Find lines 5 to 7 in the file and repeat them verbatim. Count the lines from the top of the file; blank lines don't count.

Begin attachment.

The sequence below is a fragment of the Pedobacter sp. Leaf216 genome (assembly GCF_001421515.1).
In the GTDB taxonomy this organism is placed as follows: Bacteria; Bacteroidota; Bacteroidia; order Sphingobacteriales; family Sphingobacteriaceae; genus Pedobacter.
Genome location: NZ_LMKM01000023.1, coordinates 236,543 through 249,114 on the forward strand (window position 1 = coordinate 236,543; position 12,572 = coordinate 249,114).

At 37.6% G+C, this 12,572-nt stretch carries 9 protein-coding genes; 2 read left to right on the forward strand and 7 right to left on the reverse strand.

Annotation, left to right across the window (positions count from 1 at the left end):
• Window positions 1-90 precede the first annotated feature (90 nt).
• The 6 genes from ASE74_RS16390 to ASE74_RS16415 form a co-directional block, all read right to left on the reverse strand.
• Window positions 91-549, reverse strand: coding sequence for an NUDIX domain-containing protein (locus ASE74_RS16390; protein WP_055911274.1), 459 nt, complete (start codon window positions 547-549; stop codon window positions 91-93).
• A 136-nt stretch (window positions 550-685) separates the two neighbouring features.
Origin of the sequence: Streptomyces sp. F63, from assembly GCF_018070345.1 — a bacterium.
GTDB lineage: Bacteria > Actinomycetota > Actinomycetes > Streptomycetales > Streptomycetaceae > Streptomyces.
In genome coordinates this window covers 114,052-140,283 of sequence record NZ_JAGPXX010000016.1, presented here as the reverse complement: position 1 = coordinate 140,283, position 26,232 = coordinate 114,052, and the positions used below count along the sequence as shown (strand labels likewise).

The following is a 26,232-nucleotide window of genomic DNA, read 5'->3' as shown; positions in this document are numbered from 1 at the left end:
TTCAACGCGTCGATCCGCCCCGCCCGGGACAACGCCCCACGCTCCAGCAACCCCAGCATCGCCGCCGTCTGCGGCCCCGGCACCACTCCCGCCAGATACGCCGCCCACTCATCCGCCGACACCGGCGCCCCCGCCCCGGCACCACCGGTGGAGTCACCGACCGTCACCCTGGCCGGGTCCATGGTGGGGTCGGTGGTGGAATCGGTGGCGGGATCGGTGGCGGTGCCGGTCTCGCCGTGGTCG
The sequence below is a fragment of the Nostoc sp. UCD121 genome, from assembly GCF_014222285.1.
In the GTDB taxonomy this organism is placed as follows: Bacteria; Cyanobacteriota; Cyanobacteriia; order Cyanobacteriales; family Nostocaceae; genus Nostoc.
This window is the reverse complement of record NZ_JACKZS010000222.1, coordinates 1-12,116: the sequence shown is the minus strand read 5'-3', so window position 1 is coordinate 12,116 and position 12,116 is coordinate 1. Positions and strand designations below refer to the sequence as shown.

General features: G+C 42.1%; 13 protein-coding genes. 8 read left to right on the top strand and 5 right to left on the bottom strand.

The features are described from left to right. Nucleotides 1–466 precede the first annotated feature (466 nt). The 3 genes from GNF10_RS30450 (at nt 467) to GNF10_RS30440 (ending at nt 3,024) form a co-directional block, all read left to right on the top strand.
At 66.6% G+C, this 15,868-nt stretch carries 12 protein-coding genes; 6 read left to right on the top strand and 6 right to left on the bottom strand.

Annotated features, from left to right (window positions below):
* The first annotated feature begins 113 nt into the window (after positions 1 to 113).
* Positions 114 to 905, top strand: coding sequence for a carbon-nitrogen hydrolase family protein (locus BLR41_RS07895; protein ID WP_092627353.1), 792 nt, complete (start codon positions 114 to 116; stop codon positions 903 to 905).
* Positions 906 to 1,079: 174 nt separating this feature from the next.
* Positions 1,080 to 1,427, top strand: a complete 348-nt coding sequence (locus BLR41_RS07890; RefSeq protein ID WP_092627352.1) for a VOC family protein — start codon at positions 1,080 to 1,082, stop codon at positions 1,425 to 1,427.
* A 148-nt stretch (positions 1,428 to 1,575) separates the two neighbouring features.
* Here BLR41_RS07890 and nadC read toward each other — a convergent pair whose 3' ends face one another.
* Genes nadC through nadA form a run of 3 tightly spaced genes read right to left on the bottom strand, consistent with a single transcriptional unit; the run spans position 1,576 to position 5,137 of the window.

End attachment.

Annotation, left to right across the window (positions count from 1 at the left end):
• Window positions 1-90 precede the first annotated feature (90 nt).
• The 6 genes from ASE74_RS16390 to ASE74_RS16415 form a co-directional block, all read right to left on the reverse strand.